The principal aim of this project is to develop a new approach to the design of large scale distributed multiagent systems which brings experimental methods from the empirical sciences (in particular ecological science) into the design process. This will be done by building a laboratory framework in which controlled experiments can be performed on ecosystems formed from varieties of synthesised agent, with the behaviour of members of each variety being determined by key design decisions made during their construction. These design decisions are the variables in our experimental framework and by exploring the changes in aggregate behaviour of the ecosystem when we change these decisions we gain an experimental understanding of the relationship between these aspects of design and ecosystem behaviour under laboratory conditions. This forms a virtuous cycle in which the results of empirical experiments based on an original set of design variables allows us better to understand appropriate use of these variables; to hypothesise new design decisions; and thus to perform yet more insightful experiments.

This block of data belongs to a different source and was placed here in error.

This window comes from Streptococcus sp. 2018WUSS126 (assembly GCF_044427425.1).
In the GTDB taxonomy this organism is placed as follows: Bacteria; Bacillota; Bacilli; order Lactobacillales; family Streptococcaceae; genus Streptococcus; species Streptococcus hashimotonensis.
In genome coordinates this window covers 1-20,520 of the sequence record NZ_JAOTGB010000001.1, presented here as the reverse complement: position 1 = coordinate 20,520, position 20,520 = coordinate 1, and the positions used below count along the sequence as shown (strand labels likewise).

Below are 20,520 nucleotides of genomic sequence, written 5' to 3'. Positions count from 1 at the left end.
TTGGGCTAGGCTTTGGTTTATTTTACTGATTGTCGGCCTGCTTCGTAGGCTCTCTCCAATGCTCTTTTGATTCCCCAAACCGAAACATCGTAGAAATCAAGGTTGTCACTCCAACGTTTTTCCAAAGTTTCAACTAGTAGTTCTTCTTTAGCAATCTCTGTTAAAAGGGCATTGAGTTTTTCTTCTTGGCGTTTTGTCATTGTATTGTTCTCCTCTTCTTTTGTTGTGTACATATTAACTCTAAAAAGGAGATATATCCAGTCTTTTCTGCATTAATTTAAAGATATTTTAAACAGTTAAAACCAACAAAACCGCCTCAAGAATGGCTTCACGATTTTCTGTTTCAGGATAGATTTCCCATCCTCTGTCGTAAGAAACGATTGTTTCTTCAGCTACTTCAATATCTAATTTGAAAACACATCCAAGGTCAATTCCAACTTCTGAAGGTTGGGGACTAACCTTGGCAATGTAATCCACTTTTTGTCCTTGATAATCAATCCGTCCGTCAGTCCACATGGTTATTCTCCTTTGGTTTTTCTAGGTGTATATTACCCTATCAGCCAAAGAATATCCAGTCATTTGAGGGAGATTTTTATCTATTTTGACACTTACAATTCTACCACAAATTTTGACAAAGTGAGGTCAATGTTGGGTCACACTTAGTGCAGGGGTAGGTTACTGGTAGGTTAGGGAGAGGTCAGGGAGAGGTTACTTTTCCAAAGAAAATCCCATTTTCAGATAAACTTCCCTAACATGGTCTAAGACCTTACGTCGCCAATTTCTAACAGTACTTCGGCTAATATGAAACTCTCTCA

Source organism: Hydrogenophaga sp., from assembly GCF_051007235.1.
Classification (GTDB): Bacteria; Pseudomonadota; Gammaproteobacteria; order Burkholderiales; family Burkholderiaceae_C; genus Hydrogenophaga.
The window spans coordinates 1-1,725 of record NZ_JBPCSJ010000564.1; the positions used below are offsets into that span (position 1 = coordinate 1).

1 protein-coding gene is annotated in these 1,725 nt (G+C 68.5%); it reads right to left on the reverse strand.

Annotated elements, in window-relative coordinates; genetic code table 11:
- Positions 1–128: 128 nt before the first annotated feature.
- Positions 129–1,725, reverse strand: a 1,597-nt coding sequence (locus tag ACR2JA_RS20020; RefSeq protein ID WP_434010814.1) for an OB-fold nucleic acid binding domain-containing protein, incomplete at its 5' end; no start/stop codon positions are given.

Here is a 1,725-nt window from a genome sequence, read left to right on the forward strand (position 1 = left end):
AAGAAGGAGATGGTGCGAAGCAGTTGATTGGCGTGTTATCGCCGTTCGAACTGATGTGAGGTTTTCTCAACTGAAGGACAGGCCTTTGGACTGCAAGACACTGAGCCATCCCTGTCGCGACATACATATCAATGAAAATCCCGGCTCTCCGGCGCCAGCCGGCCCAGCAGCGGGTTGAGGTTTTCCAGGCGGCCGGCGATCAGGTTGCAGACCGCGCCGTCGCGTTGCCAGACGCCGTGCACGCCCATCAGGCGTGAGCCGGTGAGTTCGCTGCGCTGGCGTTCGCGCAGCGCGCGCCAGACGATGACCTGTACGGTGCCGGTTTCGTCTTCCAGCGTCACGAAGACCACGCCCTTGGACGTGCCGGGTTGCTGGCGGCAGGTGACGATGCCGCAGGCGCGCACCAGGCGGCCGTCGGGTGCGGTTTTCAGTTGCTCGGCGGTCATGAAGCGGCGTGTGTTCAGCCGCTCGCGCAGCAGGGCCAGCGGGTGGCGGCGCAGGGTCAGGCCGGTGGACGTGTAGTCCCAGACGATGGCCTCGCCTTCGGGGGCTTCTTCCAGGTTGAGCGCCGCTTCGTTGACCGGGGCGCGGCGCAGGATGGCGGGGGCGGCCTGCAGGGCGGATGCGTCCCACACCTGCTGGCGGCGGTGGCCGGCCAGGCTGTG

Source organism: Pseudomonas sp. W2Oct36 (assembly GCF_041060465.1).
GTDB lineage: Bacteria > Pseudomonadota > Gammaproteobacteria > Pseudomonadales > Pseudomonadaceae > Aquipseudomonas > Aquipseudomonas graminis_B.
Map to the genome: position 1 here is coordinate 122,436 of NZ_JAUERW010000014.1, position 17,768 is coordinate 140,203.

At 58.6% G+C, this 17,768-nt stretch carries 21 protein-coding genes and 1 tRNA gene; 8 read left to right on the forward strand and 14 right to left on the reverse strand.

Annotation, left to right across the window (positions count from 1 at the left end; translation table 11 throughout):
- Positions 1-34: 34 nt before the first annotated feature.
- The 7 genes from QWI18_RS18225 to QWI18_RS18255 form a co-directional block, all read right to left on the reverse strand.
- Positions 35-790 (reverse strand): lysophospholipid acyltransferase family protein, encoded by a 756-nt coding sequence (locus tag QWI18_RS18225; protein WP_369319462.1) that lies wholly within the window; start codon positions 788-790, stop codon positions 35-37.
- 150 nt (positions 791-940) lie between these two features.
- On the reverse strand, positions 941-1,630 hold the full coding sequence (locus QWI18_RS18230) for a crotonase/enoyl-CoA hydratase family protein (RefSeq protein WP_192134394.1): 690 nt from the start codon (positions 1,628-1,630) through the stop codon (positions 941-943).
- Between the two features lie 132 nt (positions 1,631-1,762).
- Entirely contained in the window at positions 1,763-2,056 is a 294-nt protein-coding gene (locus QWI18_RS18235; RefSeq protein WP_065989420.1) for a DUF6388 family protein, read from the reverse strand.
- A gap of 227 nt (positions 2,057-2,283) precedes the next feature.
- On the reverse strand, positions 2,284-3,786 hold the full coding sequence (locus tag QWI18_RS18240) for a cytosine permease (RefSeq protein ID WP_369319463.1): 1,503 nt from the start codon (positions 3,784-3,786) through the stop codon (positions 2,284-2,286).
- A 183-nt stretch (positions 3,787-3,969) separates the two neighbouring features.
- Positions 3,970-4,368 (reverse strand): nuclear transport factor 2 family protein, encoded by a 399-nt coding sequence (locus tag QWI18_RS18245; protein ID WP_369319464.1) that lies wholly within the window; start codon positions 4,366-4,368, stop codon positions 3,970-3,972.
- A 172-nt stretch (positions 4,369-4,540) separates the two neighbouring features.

This laboratory framework provides part of the foundation for scientific study of multiagent systems and their design but it also strengthens practice through the production of design rules and investigation of real systems. The contribution to design rules is through the insights into the effects of design choices on ecosystem behaviour, gained through our experiments and necessary in order to make design choices which respect the integrity of the ecosystem. Understanding of real systems is strengthened by using our laboratory behaviours to form hypotheses about the large-scale driving forces which might be expected in real systems and comparing these idealised results to those observed in practice - with discrepancies driving the search for new driving forces.
Visit also the project Web site at www.dai.ed.ac.uk/groups/ssp/slie